A bittersweet post as it is the end of the project and our final report – our last dissemination event will be on Thursday. It’s been a great experience and the MOOC is now live online and its wordpress site is just being finished. We’ll be linking it directly in NILE on relevant sites too. The link below will access our final report – and hopefully we will be able to update this site going forward with new evaluation data. If you do want to access the MOOC and can’t find it, or what to discuss data etc with us, contact email@example.com
Final Report – Blended Learning Skills Development MOOC-1ohfozg
Now we are replacing all the images away from out placeholders of Dobermans into the actual items, it is for the first time that we can start to see the whole thing emerge and it is really impressive how well it syncs together. Full credit has to go to Rob Farmer and Learntech for their suggestions, Xerte is a strong platform for what we wanted to do – even though it changed from our original suggestion – and will actually allow students to better control their own learning and navigation. The videos he edited have also come out stunningly well. Having the ability to see us, and contact us if needed, will help it stand out – it will let students decide how far they want to push things in terms of their own development.
We’ve already started scoping out the likely users of this for next year as well, and how we will continue the monitoring and improvements even after the end of the project itself.
What a great time the ILT conference was! I have to admit I was nervous when a large cadre of LLS sat down for the MOOC cracker barrel but they seemed to be really excited about what we had produced. They had a couple of questions that have made us think about how we tweak things.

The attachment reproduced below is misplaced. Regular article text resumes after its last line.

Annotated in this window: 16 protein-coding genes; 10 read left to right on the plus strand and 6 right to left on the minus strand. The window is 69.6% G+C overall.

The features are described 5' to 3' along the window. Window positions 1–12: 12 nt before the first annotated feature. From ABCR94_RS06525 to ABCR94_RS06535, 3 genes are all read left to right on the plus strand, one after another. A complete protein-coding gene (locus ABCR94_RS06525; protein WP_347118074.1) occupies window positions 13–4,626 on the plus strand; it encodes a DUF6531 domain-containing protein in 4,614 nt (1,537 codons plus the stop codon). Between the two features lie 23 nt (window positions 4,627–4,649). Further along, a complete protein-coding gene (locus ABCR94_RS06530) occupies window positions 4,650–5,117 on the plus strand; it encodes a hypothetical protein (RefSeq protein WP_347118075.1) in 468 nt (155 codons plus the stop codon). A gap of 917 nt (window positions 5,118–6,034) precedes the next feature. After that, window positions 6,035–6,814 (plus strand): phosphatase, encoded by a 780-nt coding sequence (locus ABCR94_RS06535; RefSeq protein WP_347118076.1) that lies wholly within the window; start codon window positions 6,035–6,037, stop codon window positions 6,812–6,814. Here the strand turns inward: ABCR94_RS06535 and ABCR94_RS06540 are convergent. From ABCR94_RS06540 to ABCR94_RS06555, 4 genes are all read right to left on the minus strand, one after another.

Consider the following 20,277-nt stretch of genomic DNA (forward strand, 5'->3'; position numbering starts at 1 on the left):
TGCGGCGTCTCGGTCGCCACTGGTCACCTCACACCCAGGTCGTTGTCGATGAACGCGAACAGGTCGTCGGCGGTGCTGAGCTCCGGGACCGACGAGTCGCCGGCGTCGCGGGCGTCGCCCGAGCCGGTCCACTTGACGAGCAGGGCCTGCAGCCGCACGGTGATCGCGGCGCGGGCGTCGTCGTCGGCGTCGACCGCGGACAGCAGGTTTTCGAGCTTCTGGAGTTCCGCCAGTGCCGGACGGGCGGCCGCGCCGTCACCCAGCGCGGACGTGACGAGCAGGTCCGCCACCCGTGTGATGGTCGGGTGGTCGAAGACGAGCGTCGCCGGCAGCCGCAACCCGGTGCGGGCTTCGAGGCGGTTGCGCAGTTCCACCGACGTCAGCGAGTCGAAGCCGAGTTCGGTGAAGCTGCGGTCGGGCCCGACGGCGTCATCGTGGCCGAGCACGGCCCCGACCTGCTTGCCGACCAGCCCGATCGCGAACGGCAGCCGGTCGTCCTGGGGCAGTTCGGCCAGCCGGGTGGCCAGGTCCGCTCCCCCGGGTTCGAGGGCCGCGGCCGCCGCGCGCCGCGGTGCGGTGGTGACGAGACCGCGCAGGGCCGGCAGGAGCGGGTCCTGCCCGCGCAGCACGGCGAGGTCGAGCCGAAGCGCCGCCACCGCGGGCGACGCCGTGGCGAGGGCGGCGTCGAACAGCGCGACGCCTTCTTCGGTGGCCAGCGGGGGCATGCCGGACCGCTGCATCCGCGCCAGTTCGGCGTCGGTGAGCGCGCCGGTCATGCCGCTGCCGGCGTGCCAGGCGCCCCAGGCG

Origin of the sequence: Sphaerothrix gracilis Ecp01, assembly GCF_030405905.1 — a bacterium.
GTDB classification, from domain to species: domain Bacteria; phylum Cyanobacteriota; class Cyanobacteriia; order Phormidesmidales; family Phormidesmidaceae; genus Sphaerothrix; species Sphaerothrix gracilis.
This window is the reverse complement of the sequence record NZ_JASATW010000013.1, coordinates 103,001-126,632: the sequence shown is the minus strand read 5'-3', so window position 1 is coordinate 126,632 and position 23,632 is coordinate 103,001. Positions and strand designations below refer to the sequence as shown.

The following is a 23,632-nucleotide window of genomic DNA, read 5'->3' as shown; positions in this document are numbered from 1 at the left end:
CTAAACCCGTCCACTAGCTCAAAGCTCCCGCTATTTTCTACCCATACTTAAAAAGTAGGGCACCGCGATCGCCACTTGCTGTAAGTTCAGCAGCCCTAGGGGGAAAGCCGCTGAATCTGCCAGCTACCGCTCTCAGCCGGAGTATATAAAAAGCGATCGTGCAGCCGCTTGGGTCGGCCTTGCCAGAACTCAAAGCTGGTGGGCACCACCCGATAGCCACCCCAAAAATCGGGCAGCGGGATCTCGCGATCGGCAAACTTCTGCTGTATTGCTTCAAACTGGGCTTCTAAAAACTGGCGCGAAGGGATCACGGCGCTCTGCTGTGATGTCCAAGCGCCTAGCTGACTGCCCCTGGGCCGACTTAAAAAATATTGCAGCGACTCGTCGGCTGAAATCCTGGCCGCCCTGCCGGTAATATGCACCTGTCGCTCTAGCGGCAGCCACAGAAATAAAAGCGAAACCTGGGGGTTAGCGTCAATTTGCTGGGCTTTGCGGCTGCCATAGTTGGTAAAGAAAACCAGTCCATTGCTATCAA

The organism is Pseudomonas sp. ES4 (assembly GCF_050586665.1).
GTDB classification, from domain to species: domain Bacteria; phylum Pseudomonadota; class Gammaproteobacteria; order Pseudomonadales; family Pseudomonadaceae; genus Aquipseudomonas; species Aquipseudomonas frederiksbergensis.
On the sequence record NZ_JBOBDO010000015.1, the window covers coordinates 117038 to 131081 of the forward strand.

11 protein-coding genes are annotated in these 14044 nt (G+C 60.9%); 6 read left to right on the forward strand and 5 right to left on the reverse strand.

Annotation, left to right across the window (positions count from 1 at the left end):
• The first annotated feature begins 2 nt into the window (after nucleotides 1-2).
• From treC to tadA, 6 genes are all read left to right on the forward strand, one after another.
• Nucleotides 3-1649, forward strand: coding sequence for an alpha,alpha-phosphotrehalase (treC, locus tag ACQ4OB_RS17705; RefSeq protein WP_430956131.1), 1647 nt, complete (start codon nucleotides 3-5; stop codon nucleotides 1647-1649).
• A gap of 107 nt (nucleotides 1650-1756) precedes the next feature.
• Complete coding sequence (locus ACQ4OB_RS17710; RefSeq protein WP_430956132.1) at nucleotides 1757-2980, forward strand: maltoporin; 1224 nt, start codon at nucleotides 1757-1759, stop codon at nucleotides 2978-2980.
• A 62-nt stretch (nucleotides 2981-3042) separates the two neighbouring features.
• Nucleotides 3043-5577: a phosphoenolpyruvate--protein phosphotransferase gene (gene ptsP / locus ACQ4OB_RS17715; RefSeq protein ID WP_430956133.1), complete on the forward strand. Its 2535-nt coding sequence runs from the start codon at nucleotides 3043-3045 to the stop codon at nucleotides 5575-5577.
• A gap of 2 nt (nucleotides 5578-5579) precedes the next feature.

The MOOC itself is almost done, and we are going to sit down with Learning Development and go through the final lay out and confirm any tweaks there with them, create a final snag list for June. Then we will release the final version into the wild. Already got a few plans on how to develop it after this project, but that I guess is for another blog!
We are back after two weeks of annual leave!
Since the last blog, we have had two developments on dissemination. The first was that we held our successful conference which included a great launch event for the MOOC and garnered interest in our work from practitioners within HE, but also from secondary education and from those involved in third sector and government led interventions. They also gave us some great ideas to help develop the product and how it can be presented.
The second is that our pitch for a cracker barrel at the ILT conference got accepted. Having done a cracker barrel at the last two ILT conferences, it is a really great way to get some feedback from uninvolved people who have an interest in the pedagogy. It is certainly one of the best ways to break out of a disciplinary silo, so we are looking forward to seeing what suggestions and comments people have.
We have a week now before the first dissemination event. It’s a big one, and we have an interesting crowd coming to see – from educators, government staff, charity interventionists. It’s been a good prompter for us to get things committed on the work, so we have lots to present. We have also put in a proposal to the ILT conference.
It has, as we’ve said before, been a harder road – stretching our skills and comfort I think in building this as much as we test the students when we first get them to analyse the material! But, I’m becoming happier and happier with the final product as it takes the final bits of shape. But the proof of the pudding is in the eating, so we will see what practitioners think next week.
It’s been a long struggle, but finally made a few breakthroughs on the project as we move towards dissemination and finalising the first version of the MOOC that we can review with Learning Design and others.
A combination of rest and now a new chair has helped our research assistant be able to come back in, but she hasn’t been idle at home and we now have multiple modules going onto Xerte. Our conference is also coming together as our first dissemination event, and we’ve managed to pull together a really diverse crowd so hopefully we can have some real impact in terms of the MOOC, but also get some advice on how we can roll it out beyond the University as well as show casing it to the University staff. And we are putting together a bid for a cracker barrel for the ILT conference in May. And of course all of that means prepping everything so we have finalised parts to show off at these events, including final video content for May.